With twitter, I immediately started getting 140 character golden nuggets - cliff notes of their blogs or random bouts of knowledge. These business-related tweets made twitter an instant utility for me and a multi-checkpoint daily ritual.

Then came my twitter hook. My mom was diagnosed with brain cancer a couple of weeks ago. This wasn't too much of a shock as she had survived stage 4 non-small cell lung cancer 6 years ago. My siblings, father, mother and I were headed to Barnes Jewish Hospital in St. Louis to tackle this tumor (which ended up being a 3x4 mass) with the cancer team.

I knew once I got to Barnes, I wouldn't have time to check work, home email nor text all my extended family, friends, and co-workers regarding status. You would think we'd have plenty of time, but we had been through this before and the Barnes staff swarms. There is NO downtime and we knew that 24/7 resolution was what we were in for.

So I sent out a few mass emails (work, friends, fb friends) and notified people via a few blogs. I let everyone know to follow me on twitter/zenaweist or go to my fb profile to view my latest twitter update.

I was surprised at how many not online savvy folks just winged it, signing up to follow me without issue, and how a few online zealots didn't take me up on my twitter request.

Anyway, I started twittering Sunday night before we left for STL. I kept updating my tweets through the entire week of testing, testing, seeing 25 drs and residents in 48 hours, testing, surgery, ICU, recovery - YES,

The tweets helped keep me calm through the whole, stressful ordeal. Having to post in 140 characters or less, it helped me to focus, not be hysterical. Just knowing 20 or so people were following me and my family, giving Mom their support - it was powerful. Knowing those 20 were updating countless other people, it took the update burden off my family.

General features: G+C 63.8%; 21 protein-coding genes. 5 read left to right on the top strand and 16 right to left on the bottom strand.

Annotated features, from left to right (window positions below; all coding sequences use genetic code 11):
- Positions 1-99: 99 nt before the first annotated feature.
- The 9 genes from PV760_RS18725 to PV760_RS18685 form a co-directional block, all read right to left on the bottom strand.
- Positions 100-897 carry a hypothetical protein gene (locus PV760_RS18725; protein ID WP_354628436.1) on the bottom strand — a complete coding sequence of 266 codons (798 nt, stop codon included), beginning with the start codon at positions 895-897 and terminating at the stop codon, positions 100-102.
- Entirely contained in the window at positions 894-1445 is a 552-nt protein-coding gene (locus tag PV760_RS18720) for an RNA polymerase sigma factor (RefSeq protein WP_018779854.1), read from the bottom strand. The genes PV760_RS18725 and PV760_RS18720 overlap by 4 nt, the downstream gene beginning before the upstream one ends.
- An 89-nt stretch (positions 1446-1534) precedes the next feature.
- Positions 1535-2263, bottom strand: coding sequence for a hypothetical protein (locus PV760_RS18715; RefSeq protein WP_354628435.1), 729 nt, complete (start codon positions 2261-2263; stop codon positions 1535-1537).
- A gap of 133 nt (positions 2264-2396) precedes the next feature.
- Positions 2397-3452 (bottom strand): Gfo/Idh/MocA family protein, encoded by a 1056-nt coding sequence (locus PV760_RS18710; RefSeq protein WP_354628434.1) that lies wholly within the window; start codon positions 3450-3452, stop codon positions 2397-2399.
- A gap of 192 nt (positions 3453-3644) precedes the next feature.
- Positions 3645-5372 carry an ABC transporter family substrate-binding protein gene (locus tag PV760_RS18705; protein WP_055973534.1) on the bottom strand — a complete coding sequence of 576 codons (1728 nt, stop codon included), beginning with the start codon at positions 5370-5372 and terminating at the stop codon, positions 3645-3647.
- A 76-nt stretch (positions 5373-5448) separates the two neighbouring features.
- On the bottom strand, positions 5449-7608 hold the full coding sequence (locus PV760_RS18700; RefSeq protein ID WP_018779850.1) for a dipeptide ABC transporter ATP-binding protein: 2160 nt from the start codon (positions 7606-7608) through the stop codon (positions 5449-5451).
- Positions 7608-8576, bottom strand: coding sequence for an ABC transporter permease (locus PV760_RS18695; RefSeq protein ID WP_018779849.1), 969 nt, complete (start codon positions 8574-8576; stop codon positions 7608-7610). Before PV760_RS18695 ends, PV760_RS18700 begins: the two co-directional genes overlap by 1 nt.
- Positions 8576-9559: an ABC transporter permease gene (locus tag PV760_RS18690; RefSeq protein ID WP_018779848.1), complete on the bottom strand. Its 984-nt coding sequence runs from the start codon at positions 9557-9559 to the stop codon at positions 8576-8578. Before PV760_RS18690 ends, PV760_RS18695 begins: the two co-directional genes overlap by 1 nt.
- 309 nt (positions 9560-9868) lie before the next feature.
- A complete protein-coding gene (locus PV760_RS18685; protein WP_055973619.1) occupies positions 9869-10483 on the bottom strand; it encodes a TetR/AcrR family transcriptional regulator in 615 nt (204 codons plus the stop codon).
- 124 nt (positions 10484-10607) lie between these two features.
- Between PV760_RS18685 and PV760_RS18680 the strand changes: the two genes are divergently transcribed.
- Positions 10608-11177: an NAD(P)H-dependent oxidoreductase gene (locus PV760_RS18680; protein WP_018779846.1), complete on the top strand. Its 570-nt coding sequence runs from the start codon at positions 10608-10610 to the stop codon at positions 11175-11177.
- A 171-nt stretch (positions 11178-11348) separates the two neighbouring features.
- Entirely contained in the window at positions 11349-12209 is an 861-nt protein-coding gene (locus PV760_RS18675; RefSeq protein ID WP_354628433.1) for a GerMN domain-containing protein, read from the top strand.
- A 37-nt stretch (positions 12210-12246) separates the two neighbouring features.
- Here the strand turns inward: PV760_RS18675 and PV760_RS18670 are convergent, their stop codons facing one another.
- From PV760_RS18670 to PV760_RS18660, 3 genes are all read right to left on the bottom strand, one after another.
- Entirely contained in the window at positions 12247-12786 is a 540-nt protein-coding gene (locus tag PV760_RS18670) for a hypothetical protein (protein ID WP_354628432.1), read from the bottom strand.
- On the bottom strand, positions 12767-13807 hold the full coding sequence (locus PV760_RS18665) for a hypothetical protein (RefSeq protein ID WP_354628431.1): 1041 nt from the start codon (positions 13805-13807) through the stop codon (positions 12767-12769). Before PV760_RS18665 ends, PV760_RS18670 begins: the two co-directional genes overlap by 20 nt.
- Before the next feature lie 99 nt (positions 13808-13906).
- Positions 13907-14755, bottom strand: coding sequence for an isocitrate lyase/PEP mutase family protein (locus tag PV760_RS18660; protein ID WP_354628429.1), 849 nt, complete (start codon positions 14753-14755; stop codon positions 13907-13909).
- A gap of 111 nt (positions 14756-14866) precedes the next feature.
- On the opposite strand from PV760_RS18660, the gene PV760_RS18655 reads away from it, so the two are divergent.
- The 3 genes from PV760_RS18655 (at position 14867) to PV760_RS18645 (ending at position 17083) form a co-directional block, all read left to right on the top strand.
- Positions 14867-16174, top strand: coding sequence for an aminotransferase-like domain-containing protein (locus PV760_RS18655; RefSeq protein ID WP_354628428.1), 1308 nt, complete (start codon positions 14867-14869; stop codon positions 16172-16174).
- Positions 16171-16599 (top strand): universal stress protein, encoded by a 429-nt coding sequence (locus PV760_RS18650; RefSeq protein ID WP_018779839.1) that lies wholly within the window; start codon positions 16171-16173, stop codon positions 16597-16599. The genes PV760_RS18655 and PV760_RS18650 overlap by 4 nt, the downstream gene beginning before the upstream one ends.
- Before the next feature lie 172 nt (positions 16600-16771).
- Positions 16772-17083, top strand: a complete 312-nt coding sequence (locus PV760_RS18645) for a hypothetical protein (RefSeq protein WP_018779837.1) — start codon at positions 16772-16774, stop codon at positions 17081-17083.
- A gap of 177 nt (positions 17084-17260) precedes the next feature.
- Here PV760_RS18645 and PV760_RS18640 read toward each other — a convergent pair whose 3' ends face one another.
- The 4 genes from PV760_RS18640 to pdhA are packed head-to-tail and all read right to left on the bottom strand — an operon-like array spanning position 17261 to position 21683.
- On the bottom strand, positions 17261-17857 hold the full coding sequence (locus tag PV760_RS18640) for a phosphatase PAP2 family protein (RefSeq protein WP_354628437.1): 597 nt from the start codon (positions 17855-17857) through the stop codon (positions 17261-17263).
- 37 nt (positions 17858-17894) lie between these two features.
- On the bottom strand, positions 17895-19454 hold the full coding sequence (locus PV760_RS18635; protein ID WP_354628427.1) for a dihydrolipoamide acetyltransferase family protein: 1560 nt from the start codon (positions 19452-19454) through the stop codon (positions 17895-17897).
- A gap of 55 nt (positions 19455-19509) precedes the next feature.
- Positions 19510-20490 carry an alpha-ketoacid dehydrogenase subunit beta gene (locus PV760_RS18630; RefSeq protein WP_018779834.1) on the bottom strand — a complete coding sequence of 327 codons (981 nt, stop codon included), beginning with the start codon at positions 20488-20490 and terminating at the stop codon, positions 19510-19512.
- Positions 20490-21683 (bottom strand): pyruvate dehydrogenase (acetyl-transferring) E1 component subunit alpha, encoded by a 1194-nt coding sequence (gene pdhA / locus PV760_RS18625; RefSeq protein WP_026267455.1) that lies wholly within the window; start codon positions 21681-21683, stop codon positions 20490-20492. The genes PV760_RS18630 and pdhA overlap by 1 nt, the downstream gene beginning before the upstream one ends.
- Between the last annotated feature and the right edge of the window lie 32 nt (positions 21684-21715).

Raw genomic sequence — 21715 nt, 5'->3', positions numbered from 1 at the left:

People sent us words of encouragement through twittering back, calling, posting on my fb wall, and emails. This circle of followers kept my family positive. Being positive helped me, my family, and especially my mom.

And I'll continue with updates as "Miracle Mom" heads into radiation next week.

And news on the followers that signed up to get updates from me, they aren't just lurking. They are creating their own hooks as well. This is a fantastic app with utility. My hook is just 1 of 1000s that happen everyday.

Share your twitter hook with me, I'd love to read about it.

UPDATE: Here's Jeremiah Owyang's insightful Twitter post.

Wednesday, October 3, 2007

I get a lot of facebook golden nuggets from the facebook observer. One of my favorites is a quick summary of some of the fb business apps @

Tracking Influencers

Excellent conversation pulse (tracking influencers) info from PR 2.0's Brian Solis @

Also, if you haven't seen Dove's Daughter of Evolution video, it's Onslaught.

Thursday, September 20, 2007

20 Question Version of Go Where Your Consumer is...

Do you know where your target consumer's online socnet haunt is? Is it facebook, is it MySpace, is it Gather, Bebo, Ning? Is it the cute Yahoo mashup?

Are you listening to the socnet conversations your target is having? Is it passive listening or active listening? Are you monitoring the conversation pulse? Have you identified the influencers? Are you joining in to the conversation offline (emailing influencers, building relationships) and online, taking notes, paying heed to input, appreciating feedback, making changes? You know - embracing the multi-influencers' say.

Are you moving from the mindset of consumer to prosumer? Because you need to be, your target is already there. Your zealot target is on socnets keying their ideas to someone, are you listening? Are you asking for collaboration with R&D from a multi-influencer base?

Do you know what your target consumer's favorite widgets are? Are you creating them in your target's socnet space?